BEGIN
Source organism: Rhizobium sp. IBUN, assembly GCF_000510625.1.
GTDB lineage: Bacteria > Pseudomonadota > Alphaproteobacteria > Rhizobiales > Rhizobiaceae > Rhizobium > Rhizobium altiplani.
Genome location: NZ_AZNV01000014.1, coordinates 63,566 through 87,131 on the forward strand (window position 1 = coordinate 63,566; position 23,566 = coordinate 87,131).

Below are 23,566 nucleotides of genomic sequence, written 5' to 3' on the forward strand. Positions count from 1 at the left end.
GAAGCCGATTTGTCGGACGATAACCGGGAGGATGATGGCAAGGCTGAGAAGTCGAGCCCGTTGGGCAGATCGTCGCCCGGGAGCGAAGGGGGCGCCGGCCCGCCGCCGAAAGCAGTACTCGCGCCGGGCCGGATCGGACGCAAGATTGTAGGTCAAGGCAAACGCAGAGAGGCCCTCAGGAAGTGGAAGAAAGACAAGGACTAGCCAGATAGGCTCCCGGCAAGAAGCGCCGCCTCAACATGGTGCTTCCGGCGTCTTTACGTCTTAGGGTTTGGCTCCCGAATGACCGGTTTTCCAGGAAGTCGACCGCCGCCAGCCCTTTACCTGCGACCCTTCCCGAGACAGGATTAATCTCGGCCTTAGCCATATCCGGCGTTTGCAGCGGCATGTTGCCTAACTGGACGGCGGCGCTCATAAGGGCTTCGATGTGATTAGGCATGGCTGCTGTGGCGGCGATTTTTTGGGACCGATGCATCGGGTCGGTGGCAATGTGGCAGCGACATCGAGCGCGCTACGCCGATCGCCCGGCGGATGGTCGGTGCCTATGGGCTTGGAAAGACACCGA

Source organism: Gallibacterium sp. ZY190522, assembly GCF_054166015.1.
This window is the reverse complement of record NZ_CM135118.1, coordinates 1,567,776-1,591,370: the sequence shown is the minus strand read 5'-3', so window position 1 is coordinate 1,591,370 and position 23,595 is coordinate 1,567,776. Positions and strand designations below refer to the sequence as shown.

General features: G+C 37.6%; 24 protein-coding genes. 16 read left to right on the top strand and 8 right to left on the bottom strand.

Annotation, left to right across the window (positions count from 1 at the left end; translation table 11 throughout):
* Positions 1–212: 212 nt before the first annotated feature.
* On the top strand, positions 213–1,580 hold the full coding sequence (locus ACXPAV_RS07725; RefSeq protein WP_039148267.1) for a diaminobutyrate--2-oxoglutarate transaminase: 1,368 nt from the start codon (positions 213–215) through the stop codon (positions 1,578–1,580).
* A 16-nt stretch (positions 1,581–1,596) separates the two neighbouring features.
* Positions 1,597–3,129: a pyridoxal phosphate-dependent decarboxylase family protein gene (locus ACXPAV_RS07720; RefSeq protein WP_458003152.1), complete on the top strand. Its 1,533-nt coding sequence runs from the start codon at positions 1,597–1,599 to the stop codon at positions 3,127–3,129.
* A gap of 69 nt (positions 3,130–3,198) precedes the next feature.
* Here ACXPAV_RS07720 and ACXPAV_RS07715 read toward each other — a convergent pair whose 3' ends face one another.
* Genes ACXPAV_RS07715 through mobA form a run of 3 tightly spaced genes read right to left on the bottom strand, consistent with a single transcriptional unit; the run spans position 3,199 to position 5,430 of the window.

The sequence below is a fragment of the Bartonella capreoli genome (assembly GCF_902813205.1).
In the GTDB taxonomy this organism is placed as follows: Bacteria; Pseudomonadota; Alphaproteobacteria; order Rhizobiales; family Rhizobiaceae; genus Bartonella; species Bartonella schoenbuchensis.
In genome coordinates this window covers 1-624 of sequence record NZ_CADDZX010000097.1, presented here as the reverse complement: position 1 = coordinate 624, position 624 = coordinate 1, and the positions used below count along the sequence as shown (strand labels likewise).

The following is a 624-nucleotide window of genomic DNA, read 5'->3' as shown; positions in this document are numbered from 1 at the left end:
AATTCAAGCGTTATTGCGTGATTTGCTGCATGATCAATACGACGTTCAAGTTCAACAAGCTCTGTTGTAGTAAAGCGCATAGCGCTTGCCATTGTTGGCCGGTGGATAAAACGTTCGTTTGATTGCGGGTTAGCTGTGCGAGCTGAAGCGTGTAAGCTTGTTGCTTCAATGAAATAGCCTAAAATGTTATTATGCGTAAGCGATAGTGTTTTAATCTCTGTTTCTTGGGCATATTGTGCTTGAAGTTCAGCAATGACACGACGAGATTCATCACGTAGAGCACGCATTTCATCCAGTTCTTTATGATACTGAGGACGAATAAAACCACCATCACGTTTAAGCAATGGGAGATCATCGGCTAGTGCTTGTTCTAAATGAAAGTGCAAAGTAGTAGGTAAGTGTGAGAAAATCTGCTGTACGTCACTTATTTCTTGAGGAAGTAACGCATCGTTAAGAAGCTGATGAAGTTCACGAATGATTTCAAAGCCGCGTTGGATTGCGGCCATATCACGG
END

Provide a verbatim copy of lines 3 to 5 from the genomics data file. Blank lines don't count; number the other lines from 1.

Genome location: NZ_AZNV01000014.1, coordinates 63,566 through 87,131 on the forward strand (window position 1 = coordinate 63,566; position 23,566 = coordinate 87,131).

Below are 23,566 nucleotides of genomic sequence, written 5' to 3' on the forward strand. Positions count from 1 at the left end.
GAAGCCGATTTGTCGGACGATAACCGGGAGGATGATGGCAAGGCTGAGAAGTCGAGCCCGTTGGGCAGATCGTCGCCCGGGAGCGAAGGGGGCGCCGGCCCGCCGCCGAAAGCAGTACTCGCGCCGGGCCGGATCGGACGCAAGATTGTAGGTCAAGGCAAACGCAGAGAGGCCCTCAGGAAGTGGAAGAAAGACAAGGACTAGCCAGATAGGCTCCCGGCAAGAAGCGCCGCCTCAACATGGTGCTTCCGGCGTCTTTACGTCTTAGGGTTTGGCTCCCGAATGACCGGTTTTCCAGGAAGTCGACCGCCGCCAGCCCTTTACCTGCGACCCTTCCCGAGACAGGATTAATCTCGGCCTTAGCCATATCCGGCGTTTGCAGCGGCATGTTGCCTAACTGGACGGCGGCGCTCATAAGGGCTTCGATGTGATTAGGCATGGCTGCTGTGGCGGCGATTTTTTGGGACCGATGCATCGGGTCGGTGGCAATGTGGCAGCGACATCGAGCGCGCTACGCCGATCGCCCGGCGGATGGTCGGTGCCTATGGGCTTGGAAAGACACCGA